Tooth loss is not a fun thing to experience. Fortunately, we are well versed in tooth extraction and replacement, so we are the perfect practice to return your mouth to a state of complete health. There are a few different ways that a tooth might end up needing extraction. Our primary concern is to make sure that you understand the series of events that lead to your tooth needing to be removed and the safe removal of the tooth.
When will a tooth need to be extracted?
There are a few different reasons that you might need a tooth to be removed, the most common of which is impaction. Wisdom teeth are extremely common, and most people do not have enough room in their mouth for their wisdom teeth. Wisdom teeth often come in at inappropriate angles that make them a danger to other teeth and structures in the mouth. Wisdom teeth are the most commonly impacted teeth, followed by canines.
Other reasons that you might need a tooth extraction include extreme decay, and physical trauma resulting in damage so serious that it cannot be repaired. One of the biggest dangers to teeth is a total lack of oral hygiene. Neglecting to brush and floss for long periods can result in both bone and soft tissue loss that can cause many teeth to experience serious decay.
The Extraction Procedure
There are two kinds of tooth extractions, simple and surgical. Simple tooth extractions can be accomplished when we can see and work with the crown of the tooth. The most common simple extraction situations usually involve decay. Surgical extractions must be performed when part or all of the tooth is still below the gumline. The most common surgical extraction situation is an impacted tooth.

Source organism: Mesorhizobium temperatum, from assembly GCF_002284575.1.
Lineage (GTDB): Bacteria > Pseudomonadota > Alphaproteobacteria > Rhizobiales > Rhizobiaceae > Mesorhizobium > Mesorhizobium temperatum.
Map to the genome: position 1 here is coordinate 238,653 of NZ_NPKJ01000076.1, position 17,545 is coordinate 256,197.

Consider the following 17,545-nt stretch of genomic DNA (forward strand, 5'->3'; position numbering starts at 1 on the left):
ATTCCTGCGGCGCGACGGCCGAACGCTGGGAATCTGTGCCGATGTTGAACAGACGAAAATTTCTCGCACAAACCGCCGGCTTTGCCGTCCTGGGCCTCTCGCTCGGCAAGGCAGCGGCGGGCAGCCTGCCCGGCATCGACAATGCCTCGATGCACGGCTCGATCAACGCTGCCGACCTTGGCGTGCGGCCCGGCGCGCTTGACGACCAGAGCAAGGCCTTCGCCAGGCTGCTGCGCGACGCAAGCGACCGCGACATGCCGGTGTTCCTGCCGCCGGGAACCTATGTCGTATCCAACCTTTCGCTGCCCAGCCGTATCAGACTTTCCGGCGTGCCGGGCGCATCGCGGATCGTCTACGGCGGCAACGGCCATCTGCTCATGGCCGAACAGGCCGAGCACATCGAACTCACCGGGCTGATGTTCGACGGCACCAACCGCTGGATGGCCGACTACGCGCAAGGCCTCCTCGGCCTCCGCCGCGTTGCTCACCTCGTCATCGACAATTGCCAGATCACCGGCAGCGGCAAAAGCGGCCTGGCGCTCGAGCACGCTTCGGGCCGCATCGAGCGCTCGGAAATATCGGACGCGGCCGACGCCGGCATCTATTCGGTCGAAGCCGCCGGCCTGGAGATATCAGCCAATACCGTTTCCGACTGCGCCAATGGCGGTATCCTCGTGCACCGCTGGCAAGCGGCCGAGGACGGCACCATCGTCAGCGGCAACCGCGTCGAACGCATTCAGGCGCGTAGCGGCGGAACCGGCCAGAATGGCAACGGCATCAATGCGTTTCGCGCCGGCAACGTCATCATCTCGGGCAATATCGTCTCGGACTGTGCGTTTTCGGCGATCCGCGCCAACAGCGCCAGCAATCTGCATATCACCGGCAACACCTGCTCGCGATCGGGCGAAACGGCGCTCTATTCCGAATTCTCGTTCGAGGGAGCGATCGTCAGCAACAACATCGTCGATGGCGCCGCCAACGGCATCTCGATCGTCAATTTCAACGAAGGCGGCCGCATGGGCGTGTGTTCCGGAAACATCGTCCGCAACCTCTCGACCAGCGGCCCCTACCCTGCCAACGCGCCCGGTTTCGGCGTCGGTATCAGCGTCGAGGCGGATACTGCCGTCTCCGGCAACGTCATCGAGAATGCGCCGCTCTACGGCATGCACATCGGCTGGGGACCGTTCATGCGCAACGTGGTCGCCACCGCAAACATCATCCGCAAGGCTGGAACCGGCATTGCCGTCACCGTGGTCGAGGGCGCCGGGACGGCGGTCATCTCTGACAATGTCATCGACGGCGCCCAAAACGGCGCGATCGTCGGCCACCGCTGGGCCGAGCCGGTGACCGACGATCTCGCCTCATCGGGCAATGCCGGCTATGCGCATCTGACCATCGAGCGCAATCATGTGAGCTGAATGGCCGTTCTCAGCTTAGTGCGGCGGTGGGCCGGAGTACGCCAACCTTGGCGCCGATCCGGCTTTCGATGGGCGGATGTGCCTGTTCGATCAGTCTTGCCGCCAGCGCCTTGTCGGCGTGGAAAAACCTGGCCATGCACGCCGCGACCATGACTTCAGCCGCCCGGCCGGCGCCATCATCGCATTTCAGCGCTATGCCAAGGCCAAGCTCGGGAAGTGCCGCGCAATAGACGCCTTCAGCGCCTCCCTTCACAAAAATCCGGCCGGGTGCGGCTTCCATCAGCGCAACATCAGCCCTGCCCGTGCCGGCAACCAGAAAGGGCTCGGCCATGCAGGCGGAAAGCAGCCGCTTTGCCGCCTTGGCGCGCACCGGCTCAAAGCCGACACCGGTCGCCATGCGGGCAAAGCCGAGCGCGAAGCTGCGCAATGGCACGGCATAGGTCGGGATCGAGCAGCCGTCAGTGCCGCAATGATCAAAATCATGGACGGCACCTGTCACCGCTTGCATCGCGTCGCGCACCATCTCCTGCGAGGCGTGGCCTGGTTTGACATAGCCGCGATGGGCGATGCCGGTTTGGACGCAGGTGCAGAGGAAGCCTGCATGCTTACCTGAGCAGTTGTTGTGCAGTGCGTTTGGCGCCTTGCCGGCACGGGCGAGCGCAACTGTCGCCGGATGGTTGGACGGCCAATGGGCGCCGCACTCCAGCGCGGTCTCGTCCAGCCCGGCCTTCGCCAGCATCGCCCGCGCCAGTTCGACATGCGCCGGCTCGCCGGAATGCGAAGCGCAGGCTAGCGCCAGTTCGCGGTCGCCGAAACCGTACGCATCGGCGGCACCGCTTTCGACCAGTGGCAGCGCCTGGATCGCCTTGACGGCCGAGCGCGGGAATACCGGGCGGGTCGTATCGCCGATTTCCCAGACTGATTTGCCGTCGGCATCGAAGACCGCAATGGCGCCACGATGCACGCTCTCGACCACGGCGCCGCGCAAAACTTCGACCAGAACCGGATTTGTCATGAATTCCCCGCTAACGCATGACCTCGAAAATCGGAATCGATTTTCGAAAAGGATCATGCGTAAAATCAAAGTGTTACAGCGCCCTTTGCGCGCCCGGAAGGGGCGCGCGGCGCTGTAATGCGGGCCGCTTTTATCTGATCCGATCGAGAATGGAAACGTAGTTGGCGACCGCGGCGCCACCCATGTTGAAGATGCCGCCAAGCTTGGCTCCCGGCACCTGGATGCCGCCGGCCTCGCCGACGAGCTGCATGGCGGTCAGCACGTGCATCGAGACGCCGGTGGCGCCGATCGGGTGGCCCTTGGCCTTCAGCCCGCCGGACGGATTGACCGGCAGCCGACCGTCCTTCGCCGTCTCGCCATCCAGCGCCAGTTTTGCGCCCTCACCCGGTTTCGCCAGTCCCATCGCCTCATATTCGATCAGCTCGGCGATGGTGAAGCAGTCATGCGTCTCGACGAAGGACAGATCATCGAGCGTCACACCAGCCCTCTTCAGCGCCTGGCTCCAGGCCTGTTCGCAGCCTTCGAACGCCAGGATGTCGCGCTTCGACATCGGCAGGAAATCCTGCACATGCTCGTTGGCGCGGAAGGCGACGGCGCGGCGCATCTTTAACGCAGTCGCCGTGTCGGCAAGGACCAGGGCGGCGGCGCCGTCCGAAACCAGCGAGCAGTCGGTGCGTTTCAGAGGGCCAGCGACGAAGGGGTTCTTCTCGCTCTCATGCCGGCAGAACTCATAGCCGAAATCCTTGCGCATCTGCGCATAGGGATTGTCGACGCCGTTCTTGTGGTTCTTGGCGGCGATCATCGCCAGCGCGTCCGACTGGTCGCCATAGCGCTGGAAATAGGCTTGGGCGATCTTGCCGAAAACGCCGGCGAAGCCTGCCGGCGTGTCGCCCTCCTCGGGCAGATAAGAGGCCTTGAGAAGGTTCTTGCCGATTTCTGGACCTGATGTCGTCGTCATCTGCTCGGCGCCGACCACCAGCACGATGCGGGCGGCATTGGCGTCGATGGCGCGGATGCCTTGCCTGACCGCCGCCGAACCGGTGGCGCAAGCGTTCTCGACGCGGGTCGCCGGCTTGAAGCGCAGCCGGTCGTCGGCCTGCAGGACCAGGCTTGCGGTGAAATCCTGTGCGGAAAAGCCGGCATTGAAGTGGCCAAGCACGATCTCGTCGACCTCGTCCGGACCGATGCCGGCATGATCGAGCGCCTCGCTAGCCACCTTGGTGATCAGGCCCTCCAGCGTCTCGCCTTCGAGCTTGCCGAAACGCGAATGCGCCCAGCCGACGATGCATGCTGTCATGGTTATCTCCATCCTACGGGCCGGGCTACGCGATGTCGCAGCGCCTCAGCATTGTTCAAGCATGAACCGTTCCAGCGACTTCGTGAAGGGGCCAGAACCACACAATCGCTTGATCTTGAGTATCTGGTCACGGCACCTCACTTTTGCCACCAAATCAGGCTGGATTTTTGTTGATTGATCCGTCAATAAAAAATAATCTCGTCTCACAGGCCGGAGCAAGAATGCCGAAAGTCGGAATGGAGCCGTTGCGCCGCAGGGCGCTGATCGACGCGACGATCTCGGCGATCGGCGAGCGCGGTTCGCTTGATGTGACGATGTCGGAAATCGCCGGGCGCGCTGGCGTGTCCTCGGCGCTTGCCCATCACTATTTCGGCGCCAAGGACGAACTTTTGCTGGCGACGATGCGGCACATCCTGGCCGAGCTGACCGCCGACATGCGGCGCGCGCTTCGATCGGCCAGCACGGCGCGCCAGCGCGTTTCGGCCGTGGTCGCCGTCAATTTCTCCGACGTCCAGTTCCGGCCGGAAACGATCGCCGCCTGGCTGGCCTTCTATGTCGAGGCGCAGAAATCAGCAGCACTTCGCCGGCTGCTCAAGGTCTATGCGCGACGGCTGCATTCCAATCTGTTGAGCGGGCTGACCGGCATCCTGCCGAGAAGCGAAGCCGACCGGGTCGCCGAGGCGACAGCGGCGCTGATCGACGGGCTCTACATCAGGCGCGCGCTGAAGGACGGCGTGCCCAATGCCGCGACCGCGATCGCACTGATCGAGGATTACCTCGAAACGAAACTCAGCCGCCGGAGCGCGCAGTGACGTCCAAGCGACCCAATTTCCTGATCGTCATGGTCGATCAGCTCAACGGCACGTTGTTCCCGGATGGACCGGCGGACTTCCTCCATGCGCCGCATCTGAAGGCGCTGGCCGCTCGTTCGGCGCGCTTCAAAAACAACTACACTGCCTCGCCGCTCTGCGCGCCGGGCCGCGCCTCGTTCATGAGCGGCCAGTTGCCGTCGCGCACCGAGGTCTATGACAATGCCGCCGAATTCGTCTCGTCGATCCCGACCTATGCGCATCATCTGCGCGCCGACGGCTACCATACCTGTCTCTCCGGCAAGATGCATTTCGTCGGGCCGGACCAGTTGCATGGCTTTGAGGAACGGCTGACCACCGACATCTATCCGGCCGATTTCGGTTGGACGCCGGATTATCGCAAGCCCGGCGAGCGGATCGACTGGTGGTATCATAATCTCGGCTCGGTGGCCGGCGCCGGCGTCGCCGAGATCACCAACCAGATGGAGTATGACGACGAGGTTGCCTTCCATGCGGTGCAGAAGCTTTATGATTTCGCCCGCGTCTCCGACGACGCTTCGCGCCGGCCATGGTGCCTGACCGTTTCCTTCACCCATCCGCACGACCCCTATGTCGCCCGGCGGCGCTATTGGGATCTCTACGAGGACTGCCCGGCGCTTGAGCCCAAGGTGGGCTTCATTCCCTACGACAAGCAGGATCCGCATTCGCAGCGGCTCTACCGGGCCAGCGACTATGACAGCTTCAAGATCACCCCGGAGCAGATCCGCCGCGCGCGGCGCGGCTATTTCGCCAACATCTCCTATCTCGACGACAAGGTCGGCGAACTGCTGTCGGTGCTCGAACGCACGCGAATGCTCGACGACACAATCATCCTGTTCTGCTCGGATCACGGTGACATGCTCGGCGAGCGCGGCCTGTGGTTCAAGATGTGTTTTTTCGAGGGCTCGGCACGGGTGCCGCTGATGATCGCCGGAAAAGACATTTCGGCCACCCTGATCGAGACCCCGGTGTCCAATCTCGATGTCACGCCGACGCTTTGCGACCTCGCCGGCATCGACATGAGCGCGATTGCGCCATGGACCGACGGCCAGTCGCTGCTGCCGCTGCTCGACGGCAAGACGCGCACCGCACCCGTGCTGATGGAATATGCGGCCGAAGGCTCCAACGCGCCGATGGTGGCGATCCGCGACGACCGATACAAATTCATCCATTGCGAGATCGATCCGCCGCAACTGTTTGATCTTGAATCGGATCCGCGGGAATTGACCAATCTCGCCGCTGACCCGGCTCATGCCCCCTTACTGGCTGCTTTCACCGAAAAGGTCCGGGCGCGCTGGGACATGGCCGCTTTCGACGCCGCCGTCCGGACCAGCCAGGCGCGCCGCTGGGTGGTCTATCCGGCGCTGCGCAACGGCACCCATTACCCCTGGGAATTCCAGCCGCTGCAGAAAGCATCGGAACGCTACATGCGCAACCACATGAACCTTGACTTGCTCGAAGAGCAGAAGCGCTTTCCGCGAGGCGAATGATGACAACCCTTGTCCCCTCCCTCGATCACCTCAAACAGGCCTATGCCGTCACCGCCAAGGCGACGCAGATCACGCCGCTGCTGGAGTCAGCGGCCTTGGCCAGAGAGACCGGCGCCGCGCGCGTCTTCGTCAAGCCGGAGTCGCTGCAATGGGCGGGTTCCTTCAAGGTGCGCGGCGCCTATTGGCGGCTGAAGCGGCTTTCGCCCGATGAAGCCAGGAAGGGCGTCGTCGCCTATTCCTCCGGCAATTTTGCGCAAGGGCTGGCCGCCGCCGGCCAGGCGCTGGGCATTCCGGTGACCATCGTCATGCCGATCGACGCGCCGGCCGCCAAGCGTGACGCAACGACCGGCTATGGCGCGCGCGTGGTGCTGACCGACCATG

Simple Tooth Extractions
A simple extraction is performed when we can grip the tooth using a special tool. This tool is called an “elevator”. As the name suggests, simple extractions are fairly straightforward. We just grip the crown of the tooth with the elevator and rock it back and forth very gently. The rocking motion loosens the tooth, and eventually, we can just pull the tooth free of your mouth. Once the tooth has been extracted, we will suture the site closed and pack it with gauze.
Surgical Tooth Extractions
When a tooth is partially or fully below the gumline, we will need to perform a surgical extraction to remove it. Surgical extractions require us to make an incision in the gumline to access the tooth. Once we have access to the tooth, we can remove it a few different ways. Once we have removed the tooth we will suture the site close and use gauze to soak up any bleeding that is taking place.
We will always provide our patients with post-procedure instructions when necessary. As a general rule, never make a sucking motion with your mouth or use a straw after a tooth extraction. Sucking can cause the clot to dislodge from the site and can easily lead to serious infection.